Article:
Date: 29 June 2020
Did Russian Intelligence Officers Offer Taliban Bounties to Kill U.S. Troops?
Russian intelligence officers for the military intelligence GRU recently offered money to Taliban militants in Afghanistan as rewards if they killed the US or allied troops there, according to the latest press reports some would see as not surprising. Moscow’s top goal is to drive Western forces out of Afghanistan. Russian officials have for years backed the Taliban.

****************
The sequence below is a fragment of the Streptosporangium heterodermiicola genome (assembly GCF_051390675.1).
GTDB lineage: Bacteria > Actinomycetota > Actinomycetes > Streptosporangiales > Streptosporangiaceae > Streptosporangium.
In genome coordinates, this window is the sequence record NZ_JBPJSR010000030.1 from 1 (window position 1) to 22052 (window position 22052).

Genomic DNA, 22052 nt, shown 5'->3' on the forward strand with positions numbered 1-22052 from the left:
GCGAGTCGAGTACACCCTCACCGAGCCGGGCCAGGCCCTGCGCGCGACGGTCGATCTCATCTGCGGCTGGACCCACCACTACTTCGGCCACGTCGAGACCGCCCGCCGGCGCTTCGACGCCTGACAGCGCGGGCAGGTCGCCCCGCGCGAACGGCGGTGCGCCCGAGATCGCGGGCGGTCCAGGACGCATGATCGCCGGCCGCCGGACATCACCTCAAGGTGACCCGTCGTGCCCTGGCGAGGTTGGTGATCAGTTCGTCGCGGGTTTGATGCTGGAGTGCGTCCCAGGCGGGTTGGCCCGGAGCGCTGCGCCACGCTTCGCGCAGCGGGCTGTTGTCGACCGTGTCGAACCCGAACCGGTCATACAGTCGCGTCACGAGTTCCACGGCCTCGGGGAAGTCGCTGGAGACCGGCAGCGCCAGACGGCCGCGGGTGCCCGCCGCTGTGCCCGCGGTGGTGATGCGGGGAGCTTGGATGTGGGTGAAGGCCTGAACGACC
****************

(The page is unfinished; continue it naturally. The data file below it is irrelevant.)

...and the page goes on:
As first reported by The New York Times and The Washington Post, bounty payments offered to the Taliban came at least in part on interrogations of captured Afghan militants and criminals. It is not known how the target was selected, and how the money was transferred. What is also unclear is whether Russian intelligence officers operated in Afghanistan or they met Taliban officials elsewhere outside the country. In 2019, twenty U.S. troops died in Afghanistan, but whether any were targeted by Taliban fighters paid by Russian operatives is not known either. Russia denied any involvement, and so did a spokesperson for the Taliban. In the United States, the National Security Council, the Central Intelligence Agency and the Pentagon declined to comment. The White House said Donald Trump was not briefed about allegations Russia had offered the Taliban bounty payments to kill Western forces despite initial reports the U.S. leader had been notified back in March yet remained idle. The whole issue is clearly being used in the ongoing U.S. electoral storm, with those being against Trump lambasting the president over his alleged pro-Russian stance. The timing is significant as Afghanistan is now trying to forge a long-awaited peace deal. Under the U.S.-Taliban withdrawal agreement, American troops are to completely exit Afghanistan next year. Russian officials said they are ready to cooperate with Islamists once they seize power in the country. Russia for years has been in talks with the Taliban. The U.S. has accused Russia in the past of supplying weapons to the Taliban. A Taliban delegation has arrived in Moscow more than once, in November 2018 and then in February 2019 and September 2019, despite the 2003 Supreme Court decision to designate them as a terror group. Neither Russia nor the West has common goals in Afghanistan. In Moscow, the siloviki, or the country’s political elite, eye Afghanistan as an arena of struggle between Russia and the United States. In particular, top intelligence officials tend to see the country as a U.S. stronghold for the expansion further into Central Asia.
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